Socially responsible investing (SRI) is essentially the practice of investing in companies that have a net positive impact on society and the environment. This can include investments in companies with high social values, or investments in funds that invest in socially conscious stocks.
Socially responsible investors ensure that they do not make investments in so-called ‘sin companies’, businesses that sell potentially harmful products and services like alcohol, tobacco, and gambling. Instead, they focus on companies that bring about positive social change and help the communities they exist in. Thus, socially responsible investments have a dual aim of creating positive social impact and generating financial returns.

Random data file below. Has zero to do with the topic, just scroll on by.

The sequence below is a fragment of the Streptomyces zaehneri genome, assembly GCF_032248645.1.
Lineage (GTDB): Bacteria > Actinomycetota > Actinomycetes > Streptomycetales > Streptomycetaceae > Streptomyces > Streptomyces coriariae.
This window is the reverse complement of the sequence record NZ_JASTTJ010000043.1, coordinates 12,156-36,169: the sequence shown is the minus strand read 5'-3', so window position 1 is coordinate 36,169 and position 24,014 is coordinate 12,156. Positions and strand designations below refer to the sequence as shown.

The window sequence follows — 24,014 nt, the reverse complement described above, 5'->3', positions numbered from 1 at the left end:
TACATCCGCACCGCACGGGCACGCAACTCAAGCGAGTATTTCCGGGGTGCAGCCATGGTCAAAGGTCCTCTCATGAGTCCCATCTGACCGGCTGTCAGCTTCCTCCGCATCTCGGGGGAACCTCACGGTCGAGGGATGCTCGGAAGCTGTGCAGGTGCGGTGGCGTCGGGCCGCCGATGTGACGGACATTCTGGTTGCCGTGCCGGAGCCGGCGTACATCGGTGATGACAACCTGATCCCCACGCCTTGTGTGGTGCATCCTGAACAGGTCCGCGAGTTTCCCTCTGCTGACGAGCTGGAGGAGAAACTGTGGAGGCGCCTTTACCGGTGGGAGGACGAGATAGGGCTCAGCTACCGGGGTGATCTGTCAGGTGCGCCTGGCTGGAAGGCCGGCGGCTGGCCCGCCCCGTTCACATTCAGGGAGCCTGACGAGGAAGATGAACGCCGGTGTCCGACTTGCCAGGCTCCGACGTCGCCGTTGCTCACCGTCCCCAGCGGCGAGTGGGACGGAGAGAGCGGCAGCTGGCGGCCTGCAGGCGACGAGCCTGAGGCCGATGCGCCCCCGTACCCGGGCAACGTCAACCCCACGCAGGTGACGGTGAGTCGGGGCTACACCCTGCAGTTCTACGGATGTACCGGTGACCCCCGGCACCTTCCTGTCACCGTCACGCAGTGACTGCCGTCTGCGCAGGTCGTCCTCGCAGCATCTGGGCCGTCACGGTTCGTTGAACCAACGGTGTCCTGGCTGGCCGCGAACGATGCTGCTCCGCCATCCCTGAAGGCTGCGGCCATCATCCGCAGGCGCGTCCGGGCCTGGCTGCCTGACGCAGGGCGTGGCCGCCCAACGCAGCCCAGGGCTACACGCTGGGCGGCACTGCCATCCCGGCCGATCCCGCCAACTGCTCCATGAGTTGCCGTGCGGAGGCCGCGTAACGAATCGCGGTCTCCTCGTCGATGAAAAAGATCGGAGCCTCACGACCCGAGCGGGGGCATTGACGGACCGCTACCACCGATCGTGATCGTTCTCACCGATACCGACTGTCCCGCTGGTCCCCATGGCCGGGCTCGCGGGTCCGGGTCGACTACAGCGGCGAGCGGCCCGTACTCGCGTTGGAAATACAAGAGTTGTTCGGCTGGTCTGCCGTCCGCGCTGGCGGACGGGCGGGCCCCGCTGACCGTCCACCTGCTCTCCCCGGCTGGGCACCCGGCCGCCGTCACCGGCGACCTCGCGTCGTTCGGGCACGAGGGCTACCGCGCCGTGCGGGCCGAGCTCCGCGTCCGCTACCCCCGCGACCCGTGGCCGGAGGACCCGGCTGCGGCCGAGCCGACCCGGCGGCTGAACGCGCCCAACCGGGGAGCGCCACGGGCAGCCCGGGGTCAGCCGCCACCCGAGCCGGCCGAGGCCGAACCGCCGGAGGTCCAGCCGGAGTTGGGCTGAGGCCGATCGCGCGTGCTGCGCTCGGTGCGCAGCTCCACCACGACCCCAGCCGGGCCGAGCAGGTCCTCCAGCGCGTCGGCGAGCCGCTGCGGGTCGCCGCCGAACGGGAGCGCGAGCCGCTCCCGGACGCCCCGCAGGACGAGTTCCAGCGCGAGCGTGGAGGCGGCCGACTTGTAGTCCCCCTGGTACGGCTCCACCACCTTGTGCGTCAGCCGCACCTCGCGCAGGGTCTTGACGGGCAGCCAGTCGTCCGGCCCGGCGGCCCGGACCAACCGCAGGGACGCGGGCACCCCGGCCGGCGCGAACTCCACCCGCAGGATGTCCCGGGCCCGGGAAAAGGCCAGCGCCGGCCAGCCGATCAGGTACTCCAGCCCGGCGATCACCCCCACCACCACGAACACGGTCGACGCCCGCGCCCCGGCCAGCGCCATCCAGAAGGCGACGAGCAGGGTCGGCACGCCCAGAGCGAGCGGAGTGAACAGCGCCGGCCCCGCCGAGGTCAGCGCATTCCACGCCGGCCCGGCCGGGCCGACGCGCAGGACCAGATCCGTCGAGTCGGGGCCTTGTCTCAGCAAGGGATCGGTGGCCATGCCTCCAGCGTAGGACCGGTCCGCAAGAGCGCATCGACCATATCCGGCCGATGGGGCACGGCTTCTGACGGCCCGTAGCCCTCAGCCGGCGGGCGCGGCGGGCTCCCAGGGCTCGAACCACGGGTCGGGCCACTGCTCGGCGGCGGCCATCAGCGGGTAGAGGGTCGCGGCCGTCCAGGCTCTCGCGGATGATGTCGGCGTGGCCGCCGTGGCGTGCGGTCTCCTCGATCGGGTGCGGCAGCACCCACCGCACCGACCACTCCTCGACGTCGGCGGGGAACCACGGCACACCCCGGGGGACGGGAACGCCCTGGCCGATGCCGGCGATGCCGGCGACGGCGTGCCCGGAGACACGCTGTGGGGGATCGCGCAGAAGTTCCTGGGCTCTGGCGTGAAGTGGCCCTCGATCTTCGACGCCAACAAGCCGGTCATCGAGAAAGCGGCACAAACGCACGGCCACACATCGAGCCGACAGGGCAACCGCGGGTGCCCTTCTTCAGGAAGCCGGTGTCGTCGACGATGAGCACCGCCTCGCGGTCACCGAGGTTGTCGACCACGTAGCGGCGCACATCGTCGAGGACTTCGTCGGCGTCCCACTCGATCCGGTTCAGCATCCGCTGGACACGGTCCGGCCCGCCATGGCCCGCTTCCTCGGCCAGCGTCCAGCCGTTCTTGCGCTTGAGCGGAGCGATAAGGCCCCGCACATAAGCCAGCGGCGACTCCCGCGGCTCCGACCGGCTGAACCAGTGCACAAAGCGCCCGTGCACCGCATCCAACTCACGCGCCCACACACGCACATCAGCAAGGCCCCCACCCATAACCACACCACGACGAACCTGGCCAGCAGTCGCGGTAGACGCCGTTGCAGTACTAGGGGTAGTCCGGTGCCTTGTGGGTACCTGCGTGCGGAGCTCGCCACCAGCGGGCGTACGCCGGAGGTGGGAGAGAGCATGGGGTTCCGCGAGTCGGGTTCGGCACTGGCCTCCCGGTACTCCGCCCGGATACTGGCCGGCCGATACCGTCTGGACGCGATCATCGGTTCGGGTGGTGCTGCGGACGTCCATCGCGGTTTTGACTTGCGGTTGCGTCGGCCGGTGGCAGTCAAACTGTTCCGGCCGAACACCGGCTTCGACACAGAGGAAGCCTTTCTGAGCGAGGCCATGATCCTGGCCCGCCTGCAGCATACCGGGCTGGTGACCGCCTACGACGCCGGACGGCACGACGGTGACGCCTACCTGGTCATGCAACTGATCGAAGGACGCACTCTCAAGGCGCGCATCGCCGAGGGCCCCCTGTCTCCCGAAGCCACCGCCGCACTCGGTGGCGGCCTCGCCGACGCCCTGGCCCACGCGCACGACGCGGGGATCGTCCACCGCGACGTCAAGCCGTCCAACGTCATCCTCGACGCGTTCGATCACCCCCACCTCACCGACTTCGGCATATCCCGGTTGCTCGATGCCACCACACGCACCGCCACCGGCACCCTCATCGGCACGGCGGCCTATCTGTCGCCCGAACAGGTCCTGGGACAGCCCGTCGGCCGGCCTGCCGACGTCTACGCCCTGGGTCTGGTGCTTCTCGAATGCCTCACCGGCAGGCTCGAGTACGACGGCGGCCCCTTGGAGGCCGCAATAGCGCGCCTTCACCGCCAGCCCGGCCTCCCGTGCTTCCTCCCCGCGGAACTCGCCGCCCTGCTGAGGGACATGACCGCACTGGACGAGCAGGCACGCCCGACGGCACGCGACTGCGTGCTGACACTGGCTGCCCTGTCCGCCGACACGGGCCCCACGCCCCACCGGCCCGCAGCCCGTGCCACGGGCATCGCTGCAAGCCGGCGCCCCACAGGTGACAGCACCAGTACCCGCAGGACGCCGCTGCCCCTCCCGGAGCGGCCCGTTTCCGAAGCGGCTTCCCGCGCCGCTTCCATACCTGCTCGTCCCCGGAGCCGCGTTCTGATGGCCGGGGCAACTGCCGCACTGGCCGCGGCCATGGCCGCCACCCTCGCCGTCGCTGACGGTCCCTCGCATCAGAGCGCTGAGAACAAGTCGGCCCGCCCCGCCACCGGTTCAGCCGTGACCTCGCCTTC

Why is SRI important?
Socially responsible investing fulfils the needs of socially conscious investors by maximising the welfare of people, society, and the environment. Equal or secondary to that is the need to get good returns on the investments. Ultimately, it is a vehicle through which socially conscious investors can put their money towards organisations whose morals align with theirs.
Thus, SRI is important to some investors’ personal and financial well-being. Socially responsible investment funds work towards sustainability and social impact and, in many cases, generate returns equivalent to (or better than) traditional funds. While selecting companies with integrated ESG factors, SRI funds automatically select top-quality companies with sustainable businesses. As a result, their investments pool into companies generating high returns along with supporting social causes.
How does socially responsible investing work?